This is mainly due to numerous benefits such as code modularity and the ability to directly associate real issues in terms of code. With the aim of facilitating the development of web applications, this was the first paradigm to allow cross-platform programming.

With the object-oriented paradigm, it is not necessary to create an application differently according to the operating system where it will run, that is, websites, applications and software are developed only once and are interpreted by different platforms without obstacles. That's because, the program is written as a collection of classes and objects for good communication. The smallest and basic entity is object, and all kind of calculations are performed only on objects.

The object-oriented paradigm is used by the following languages: Python, C++, Java, PHP, and Ruby.

Its use is mainly indicated when several programmers work together and do not need to understand everything about each component, there is a lot of code to be shared and reused, or when many changes are foreseen in the project.

One of the major concerns of OOP is to highlight what is important. Not by chance, it emerged with the aim of allowing more agile development of programs, with greater reliability and cost reduction.


EVENT-DRIVEN PARADIGMS

Event-driven paradigms are used by programming languages that use graphical resources, such as games and forms, and depend on a previous user action to perform a movement.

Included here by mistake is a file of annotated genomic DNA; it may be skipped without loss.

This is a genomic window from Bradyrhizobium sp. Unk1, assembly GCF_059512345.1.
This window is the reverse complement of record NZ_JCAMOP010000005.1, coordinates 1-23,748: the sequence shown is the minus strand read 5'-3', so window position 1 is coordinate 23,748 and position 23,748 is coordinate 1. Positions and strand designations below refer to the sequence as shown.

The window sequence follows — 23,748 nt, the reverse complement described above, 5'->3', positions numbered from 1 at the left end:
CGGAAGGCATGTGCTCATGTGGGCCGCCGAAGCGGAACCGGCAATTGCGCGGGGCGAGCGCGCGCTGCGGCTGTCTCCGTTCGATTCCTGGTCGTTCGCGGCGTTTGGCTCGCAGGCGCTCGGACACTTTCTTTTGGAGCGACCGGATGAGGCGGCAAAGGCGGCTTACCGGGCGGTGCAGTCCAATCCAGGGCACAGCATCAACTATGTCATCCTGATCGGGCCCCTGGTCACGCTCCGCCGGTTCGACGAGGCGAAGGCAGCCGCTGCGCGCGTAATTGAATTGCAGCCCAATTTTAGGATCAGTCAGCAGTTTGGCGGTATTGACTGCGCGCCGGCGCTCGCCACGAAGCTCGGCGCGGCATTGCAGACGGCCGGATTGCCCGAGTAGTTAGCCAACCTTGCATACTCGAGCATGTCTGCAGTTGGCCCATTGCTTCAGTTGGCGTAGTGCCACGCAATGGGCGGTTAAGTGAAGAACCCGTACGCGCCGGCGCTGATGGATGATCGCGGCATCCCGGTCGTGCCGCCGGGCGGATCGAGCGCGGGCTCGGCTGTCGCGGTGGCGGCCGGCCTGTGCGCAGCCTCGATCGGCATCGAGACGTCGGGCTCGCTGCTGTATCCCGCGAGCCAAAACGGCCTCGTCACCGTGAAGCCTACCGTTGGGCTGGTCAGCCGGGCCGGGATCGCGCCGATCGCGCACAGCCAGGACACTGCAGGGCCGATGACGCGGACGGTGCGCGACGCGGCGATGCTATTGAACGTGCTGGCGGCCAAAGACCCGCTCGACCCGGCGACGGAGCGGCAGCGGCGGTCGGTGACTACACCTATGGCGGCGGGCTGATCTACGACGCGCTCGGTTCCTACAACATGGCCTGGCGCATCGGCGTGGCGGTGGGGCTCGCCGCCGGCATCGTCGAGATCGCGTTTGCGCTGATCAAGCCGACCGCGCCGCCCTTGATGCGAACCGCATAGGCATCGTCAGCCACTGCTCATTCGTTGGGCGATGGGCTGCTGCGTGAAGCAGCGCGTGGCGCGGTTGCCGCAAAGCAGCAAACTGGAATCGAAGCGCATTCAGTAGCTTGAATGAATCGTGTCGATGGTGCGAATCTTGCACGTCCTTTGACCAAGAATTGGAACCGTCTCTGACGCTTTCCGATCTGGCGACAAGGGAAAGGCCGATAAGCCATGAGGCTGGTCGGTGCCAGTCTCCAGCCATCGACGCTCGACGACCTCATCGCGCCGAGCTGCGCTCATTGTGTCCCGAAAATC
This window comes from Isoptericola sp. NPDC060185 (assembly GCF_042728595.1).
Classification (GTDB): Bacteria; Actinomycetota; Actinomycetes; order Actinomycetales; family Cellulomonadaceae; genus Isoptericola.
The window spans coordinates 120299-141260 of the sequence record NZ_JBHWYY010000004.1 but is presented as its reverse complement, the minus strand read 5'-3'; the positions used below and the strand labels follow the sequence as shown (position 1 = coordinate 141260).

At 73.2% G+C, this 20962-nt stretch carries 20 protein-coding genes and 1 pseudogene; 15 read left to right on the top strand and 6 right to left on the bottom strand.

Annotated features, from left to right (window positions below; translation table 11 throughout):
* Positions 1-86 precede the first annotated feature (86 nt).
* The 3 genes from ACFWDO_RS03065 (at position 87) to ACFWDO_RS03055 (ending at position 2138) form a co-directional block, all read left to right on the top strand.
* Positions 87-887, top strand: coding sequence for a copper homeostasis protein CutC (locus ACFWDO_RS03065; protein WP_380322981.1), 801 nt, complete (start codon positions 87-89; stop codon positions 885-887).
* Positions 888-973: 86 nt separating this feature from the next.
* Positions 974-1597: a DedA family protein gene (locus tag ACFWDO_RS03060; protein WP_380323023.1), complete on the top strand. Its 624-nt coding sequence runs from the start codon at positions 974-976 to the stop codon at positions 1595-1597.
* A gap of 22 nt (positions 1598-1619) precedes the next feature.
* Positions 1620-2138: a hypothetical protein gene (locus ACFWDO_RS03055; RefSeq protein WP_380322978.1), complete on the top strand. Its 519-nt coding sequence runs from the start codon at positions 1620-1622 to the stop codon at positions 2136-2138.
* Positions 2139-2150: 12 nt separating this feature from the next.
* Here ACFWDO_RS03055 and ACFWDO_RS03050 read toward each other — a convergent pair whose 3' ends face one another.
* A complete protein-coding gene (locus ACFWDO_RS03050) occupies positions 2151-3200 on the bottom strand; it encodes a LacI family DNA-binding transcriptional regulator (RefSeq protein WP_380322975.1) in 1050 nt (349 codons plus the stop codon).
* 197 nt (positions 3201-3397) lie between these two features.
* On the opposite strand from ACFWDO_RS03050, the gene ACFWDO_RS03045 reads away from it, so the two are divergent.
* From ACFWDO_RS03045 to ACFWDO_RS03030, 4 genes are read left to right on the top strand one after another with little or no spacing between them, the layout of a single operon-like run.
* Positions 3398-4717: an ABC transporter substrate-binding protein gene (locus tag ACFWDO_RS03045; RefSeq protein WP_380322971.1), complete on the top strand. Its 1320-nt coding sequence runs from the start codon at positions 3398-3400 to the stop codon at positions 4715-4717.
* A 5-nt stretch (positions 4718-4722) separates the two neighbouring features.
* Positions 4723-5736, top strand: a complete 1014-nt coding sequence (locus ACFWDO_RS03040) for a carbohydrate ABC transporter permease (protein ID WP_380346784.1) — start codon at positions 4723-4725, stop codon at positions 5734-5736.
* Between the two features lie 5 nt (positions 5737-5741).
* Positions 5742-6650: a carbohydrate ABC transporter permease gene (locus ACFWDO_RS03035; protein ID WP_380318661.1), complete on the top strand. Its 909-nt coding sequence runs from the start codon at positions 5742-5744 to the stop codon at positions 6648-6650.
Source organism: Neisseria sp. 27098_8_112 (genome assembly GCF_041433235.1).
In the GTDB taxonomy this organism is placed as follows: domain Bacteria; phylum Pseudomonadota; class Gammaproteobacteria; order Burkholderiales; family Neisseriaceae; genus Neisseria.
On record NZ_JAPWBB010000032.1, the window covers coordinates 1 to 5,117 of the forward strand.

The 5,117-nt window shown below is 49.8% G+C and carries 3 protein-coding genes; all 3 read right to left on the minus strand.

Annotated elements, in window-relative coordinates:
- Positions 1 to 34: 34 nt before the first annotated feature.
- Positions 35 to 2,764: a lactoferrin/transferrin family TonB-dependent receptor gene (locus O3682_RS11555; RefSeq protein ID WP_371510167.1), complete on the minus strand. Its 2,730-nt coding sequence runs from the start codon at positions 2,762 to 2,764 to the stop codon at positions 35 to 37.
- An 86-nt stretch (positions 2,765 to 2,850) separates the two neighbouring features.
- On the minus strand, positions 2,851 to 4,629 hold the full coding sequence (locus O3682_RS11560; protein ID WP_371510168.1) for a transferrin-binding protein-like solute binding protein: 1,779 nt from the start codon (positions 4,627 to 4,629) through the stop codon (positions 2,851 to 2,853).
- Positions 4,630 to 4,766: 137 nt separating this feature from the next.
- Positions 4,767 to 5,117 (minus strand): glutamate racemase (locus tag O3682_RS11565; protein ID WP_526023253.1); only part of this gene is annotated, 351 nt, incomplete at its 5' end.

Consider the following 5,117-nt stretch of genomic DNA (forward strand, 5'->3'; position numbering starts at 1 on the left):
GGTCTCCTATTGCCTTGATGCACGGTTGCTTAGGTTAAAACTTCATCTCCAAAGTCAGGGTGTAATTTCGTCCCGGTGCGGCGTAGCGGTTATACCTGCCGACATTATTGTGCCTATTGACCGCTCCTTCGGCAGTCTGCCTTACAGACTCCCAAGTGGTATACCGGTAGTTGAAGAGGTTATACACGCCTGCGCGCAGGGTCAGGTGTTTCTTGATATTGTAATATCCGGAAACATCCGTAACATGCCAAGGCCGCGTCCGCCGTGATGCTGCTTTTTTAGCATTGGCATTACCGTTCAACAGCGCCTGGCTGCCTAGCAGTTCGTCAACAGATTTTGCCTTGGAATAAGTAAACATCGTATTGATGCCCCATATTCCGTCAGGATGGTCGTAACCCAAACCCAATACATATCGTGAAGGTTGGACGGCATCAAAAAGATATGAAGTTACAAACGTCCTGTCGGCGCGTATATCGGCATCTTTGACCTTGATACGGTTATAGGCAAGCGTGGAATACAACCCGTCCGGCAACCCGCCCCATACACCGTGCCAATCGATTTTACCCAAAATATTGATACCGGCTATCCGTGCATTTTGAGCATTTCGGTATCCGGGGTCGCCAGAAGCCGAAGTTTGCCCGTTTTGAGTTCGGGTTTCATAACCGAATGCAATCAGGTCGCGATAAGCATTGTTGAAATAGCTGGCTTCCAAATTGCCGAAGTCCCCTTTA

Thus, program execution occurs as certain events are triggered. Therefore, whoever uses it is responsible for when the program is executed.

The main programming languages that use this paradigm are: Visual Basic and Delphi.


DECLARATIVE PROGRAMMING PARADIGMS

Declarative programming paradigms tell the machine what it wants to get, but not the process to get it.

It takes this name because, by using it, the programmer declares immutable logical truths for which the results will always be the same after their interactions.

In other words, declarative paradigms focus more on “what” needs to be solved and not on “how” to do it.

Among the main advantages associated with this category are the ease of accessing the database and the higher level of code abstraction.

Also, programs made with a declarative language are often smaller, as less code is needed to accomplish a goal.

The level of abstraction here is much higher and the main declarative languages are also markup languages: HTML, XML, XSLT and XAML.

In the group of declarative programming paradigms are: functional paradigm and logical paradigm.


FUNCTIONAL PARADIGM